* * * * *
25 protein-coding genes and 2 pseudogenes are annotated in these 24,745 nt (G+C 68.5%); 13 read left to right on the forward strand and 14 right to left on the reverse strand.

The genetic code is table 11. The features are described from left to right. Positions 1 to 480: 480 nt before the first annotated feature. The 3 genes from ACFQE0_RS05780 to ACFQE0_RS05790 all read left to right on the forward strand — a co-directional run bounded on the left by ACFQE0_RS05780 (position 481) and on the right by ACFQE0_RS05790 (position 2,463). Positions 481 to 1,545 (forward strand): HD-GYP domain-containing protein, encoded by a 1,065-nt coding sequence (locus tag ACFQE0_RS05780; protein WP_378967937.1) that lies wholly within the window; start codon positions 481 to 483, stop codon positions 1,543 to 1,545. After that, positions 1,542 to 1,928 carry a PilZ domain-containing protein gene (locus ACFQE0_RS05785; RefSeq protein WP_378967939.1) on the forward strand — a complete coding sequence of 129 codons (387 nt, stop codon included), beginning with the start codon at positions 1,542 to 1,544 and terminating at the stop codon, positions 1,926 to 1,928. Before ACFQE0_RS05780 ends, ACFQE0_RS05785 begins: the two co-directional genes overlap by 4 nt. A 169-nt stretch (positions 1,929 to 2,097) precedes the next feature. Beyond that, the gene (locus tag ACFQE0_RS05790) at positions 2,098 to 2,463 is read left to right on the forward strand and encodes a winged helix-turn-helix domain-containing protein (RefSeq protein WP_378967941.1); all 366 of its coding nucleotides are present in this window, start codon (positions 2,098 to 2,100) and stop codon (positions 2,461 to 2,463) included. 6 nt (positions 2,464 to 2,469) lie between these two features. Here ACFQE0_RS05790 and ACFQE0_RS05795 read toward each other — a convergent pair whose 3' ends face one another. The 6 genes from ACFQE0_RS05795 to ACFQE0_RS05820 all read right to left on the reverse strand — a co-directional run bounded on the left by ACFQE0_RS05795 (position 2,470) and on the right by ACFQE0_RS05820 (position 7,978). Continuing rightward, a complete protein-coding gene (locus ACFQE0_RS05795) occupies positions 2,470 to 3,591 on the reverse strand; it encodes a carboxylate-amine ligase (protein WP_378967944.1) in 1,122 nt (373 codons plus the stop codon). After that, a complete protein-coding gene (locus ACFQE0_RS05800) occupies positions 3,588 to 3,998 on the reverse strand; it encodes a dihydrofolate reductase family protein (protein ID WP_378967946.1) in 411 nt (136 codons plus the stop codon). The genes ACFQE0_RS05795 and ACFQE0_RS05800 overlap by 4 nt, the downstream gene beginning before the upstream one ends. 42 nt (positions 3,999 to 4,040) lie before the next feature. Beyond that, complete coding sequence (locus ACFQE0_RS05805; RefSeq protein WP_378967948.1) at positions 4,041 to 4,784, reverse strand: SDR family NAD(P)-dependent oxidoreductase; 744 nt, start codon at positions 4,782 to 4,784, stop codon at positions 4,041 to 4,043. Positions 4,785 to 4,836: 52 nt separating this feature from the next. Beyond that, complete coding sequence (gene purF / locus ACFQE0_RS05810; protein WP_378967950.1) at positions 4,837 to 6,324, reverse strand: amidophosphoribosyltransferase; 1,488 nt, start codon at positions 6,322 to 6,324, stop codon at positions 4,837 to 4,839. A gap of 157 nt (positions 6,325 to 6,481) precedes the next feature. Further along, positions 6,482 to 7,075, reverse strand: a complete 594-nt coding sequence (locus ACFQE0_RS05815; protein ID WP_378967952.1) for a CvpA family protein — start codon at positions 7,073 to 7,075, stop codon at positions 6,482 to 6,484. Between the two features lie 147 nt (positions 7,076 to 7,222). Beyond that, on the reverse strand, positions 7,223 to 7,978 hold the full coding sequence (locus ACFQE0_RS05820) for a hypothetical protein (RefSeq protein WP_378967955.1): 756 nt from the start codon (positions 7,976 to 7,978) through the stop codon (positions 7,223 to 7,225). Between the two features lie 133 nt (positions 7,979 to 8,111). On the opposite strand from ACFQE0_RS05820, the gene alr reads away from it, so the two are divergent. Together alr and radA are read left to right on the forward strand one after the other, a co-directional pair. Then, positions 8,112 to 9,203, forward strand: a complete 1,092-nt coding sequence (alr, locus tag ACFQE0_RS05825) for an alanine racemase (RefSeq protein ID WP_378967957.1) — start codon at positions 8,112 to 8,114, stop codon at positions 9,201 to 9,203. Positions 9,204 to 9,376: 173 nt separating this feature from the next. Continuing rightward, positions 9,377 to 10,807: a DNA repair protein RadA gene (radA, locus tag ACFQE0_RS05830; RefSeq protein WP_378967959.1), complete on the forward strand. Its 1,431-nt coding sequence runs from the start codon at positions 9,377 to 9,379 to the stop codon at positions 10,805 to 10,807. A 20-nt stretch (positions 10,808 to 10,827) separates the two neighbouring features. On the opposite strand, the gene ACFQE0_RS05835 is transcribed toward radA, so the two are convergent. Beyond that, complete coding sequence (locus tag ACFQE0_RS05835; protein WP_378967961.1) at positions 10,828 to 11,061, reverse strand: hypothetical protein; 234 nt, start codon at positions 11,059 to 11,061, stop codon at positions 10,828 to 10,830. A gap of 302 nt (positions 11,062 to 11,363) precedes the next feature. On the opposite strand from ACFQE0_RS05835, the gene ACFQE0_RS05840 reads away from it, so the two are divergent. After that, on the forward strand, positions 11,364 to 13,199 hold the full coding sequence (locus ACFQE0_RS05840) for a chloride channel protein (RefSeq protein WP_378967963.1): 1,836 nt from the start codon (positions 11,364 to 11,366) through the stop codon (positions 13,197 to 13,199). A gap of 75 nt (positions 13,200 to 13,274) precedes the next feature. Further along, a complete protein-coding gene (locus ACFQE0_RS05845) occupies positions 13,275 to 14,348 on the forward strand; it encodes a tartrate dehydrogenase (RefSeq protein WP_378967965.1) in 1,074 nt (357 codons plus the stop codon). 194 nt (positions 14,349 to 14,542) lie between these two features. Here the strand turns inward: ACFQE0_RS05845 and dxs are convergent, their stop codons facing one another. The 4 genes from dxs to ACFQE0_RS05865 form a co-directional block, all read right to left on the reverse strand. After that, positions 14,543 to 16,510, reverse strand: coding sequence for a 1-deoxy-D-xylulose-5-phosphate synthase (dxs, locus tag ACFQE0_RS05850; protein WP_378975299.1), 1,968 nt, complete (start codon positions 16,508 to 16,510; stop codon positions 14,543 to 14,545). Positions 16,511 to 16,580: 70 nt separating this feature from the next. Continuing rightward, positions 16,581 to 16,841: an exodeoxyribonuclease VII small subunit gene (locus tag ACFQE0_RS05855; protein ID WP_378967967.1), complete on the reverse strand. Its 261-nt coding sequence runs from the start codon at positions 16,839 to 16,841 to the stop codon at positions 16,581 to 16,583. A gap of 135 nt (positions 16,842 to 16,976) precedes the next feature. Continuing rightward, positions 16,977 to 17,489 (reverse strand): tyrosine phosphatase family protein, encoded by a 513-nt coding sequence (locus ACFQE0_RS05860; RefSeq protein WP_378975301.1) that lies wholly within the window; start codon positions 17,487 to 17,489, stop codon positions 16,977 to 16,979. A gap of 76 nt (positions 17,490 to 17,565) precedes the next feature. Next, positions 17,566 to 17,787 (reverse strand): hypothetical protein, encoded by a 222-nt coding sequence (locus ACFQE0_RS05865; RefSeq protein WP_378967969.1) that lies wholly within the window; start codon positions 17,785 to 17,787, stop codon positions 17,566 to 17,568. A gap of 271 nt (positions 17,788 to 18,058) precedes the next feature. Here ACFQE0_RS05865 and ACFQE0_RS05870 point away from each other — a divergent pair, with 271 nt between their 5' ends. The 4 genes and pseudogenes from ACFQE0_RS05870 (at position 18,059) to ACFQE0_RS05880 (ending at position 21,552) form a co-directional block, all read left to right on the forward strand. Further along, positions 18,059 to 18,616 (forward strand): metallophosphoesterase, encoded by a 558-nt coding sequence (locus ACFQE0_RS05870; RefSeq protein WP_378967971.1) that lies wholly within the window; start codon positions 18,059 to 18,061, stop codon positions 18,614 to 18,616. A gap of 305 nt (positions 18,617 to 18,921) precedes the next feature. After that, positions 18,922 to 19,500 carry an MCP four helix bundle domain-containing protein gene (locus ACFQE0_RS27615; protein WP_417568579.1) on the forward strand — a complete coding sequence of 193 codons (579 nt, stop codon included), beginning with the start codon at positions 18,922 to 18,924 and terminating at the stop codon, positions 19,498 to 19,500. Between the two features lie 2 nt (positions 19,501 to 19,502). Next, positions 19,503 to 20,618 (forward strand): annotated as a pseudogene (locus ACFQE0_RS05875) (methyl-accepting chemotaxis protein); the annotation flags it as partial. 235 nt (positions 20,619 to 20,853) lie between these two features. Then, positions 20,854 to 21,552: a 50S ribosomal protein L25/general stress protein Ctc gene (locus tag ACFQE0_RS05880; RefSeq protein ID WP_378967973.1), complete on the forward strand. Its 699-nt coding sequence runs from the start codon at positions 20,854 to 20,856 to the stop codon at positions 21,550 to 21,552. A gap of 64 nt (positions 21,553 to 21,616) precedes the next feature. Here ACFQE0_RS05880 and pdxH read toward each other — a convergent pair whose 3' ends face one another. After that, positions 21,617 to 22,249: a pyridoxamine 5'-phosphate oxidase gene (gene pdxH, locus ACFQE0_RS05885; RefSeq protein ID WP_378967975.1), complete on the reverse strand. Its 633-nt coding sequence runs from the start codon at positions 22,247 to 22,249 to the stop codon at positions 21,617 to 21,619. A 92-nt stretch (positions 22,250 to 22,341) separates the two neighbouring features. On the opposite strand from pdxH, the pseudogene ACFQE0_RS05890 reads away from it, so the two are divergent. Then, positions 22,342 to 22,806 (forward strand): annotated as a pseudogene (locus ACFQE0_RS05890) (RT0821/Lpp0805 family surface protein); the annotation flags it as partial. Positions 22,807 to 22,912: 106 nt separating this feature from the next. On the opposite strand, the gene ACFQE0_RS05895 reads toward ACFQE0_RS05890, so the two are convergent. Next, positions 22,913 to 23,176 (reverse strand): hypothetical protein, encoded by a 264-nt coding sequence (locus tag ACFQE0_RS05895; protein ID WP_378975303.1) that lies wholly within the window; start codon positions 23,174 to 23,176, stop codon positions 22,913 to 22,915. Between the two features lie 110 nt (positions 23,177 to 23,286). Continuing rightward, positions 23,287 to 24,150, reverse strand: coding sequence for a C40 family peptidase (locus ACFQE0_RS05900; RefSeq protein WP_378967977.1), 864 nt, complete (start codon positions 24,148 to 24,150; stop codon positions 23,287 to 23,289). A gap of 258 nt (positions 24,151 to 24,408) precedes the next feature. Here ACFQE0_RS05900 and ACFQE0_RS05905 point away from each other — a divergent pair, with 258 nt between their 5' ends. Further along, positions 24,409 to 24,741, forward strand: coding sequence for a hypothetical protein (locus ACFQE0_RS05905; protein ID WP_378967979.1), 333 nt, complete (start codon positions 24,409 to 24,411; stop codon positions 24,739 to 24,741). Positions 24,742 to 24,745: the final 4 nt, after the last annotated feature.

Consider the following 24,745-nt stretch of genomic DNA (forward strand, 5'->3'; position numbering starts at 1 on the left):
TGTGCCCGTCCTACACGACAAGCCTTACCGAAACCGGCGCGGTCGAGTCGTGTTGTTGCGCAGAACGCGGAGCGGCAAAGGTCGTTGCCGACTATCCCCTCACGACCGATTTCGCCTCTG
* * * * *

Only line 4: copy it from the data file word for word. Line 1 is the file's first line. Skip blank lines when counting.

TGTGCCCGTCCTACACGACAAGCCTTACCGAAACCGGCGCGGTCGAGTCGTGTTGTTGCGCAGAACGCGGAGCGGCAAAGGTCGTTGCCGACTATCCCCTCACGACCGATTTCGCCTCTG